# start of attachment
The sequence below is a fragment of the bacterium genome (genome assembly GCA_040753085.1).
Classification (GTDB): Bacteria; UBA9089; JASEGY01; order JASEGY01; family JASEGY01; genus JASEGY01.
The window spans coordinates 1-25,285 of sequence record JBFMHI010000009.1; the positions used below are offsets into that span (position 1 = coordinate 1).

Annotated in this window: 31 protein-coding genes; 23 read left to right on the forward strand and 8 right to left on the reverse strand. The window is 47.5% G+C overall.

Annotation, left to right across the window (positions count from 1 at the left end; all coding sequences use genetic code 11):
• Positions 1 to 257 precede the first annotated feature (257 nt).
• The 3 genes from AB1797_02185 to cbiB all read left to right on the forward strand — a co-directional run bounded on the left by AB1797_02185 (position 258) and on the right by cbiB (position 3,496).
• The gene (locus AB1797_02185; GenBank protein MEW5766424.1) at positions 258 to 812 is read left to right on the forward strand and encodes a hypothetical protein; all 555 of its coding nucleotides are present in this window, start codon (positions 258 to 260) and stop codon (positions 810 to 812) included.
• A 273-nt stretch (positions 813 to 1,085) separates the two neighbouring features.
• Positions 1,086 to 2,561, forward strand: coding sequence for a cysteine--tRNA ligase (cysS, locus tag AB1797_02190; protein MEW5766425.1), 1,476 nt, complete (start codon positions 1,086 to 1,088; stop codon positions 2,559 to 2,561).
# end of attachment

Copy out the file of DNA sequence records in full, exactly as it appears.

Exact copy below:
The sequence below is a fragment of the bacterium genome (genome assembly GCA_040753085.1).
Classification (GTDB): Bacteria; UBA9089; JASEGY01; order JASEGY01; family JASEGY01; genus JASEGY01.
The window spans coordinates 1-25,285 of sequence record JBFMHI010000009.1; the positions used below are offsets into that span (position 1 = coordinate 1).

Annotated in this window: 31 protein-coding genes; 23 read left to right on the forward strand and 8 right to left on the reverse strand. The window is 47.5% G+C overall.

Annotation, left to right across the window (positions count from 1 at the left end; all coding sequences use genetic code 11):
• Positions 1 to 257 precede the first annotated feature (257 nt).
• The 3 genes from AB1797_02185 to cbiB all read left to right on the forward strand — a co-directional run bounded on the left by AB1797_02185 (position 258) and on the right by cbiB (position 3,496).
• The gene (locus AB1797_02185; GenBank protein MEW5766424.1) at positions 258 to 812 is read left to right on the forward strand and encodes a hypothetical protein; all 555 of its coding nucleotides are present in this window, start codon (positions 258 to 260) and stop codon (positions 810 to 812) included.
• A 273-nt stretch (positions 813 to 1,085) separates the two neighbouring features.
• Positions 1,086 to 2,561, forward strand: coding sequence for a cysteine--tRNA ligase (cysS, locus tag AB1797_02190; protein MEW5766425.1), 1,476 nt, complete (start codon positions 1,086 to 1,088; stop codon positions 2,559 to 2,561).